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  • Article 50 High Court Decision !

    Posted on 4th November 2016 by admintremont

    Three senior Judges ruled yesterday (3rd November 2016) that the Government could not go ahead triggering the new Article 50 of the Treaty of Lisbon, without consulting with Parliament first. This means consulting with both MP’s, the House of Commons and the House of Lords.

     

    Article 50, when triggered, will mean the UK withdrawing from the EU.

     

    What is Article 50?

     

    Article 50 of the Treaty of Lisbon requires any country which is in the EU to give notice of leaving it. Once notice is given, this means that Article 50 is triggered and that the EU will try to negotiate a ‘withdrawal agreement’ with that country. Here they will negotiate when the country can leave the EU, as well as make other agreements such as movements of goods etc.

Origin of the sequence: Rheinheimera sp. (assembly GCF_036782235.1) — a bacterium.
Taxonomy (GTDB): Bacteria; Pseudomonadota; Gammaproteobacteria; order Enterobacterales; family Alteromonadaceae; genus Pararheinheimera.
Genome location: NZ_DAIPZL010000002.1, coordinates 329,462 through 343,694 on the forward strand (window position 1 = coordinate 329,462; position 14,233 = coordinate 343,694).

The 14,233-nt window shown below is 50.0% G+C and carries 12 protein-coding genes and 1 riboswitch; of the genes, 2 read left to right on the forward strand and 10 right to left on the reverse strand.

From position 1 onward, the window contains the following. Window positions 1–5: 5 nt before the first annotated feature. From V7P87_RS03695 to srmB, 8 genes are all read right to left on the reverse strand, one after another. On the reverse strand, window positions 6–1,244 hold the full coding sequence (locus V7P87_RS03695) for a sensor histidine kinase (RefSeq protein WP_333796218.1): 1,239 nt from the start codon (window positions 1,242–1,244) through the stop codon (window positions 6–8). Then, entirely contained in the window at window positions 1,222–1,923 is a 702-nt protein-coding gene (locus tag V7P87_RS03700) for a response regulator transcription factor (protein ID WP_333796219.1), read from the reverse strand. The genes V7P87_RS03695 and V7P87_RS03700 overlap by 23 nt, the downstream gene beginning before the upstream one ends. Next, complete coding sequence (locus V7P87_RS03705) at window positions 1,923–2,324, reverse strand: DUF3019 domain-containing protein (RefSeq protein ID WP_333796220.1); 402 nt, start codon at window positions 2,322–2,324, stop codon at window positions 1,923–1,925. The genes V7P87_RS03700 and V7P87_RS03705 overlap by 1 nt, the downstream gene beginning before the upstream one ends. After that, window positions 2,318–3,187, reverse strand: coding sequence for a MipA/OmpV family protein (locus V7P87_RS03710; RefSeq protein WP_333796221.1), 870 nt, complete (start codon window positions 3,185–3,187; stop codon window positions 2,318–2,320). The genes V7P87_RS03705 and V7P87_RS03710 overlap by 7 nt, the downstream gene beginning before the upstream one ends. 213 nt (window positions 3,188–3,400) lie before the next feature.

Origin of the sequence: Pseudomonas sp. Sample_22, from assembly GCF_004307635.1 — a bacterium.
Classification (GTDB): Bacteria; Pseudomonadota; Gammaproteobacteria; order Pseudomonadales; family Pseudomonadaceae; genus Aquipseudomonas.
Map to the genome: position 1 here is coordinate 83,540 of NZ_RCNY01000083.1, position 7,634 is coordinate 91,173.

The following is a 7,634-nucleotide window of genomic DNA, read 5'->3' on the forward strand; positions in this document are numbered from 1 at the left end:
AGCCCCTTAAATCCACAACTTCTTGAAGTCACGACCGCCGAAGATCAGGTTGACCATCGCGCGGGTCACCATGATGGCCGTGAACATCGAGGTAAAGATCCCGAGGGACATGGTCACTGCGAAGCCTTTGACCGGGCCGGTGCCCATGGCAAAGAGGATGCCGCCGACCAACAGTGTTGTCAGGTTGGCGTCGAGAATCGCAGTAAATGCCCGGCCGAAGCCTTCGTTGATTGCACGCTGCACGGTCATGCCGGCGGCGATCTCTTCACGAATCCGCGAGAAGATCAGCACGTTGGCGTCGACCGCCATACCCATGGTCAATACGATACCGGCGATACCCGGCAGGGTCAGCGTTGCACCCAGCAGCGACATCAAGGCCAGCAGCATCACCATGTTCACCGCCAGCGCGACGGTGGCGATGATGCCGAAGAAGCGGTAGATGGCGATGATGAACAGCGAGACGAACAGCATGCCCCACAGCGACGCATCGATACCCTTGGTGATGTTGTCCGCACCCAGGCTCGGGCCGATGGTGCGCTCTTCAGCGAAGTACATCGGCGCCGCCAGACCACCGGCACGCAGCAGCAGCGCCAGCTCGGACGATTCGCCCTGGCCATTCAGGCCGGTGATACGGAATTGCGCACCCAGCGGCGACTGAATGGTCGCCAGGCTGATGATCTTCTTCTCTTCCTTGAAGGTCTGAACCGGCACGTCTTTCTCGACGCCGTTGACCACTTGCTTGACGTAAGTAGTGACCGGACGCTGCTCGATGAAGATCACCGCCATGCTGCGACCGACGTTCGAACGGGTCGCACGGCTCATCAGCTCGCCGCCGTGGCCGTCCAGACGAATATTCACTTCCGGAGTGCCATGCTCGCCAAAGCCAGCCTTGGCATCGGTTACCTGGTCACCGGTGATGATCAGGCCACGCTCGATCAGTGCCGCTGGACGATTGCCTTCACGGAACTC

During this negotiation period, which will last 2 years, the UK will stay in the EU, and still abide by its rules. The only thing that the UK will not participate in will be the internal EU decisions or the decisions on the UKs withdrawal.

     

    So what happens now?

     

    The Government has already announced that it will appeal the High Court’s decision to the Supreme Court, where it is due to be heard on or around the 7th December 2016 by 11 judges.

     

    As standing, this means that MPs have the choice to either approve the trigger of Article 50, or reject or pass it with amendments. As a large number of MPs were against the leaving of the EU, this could be a big change from how the Government expected Brexit to plan out.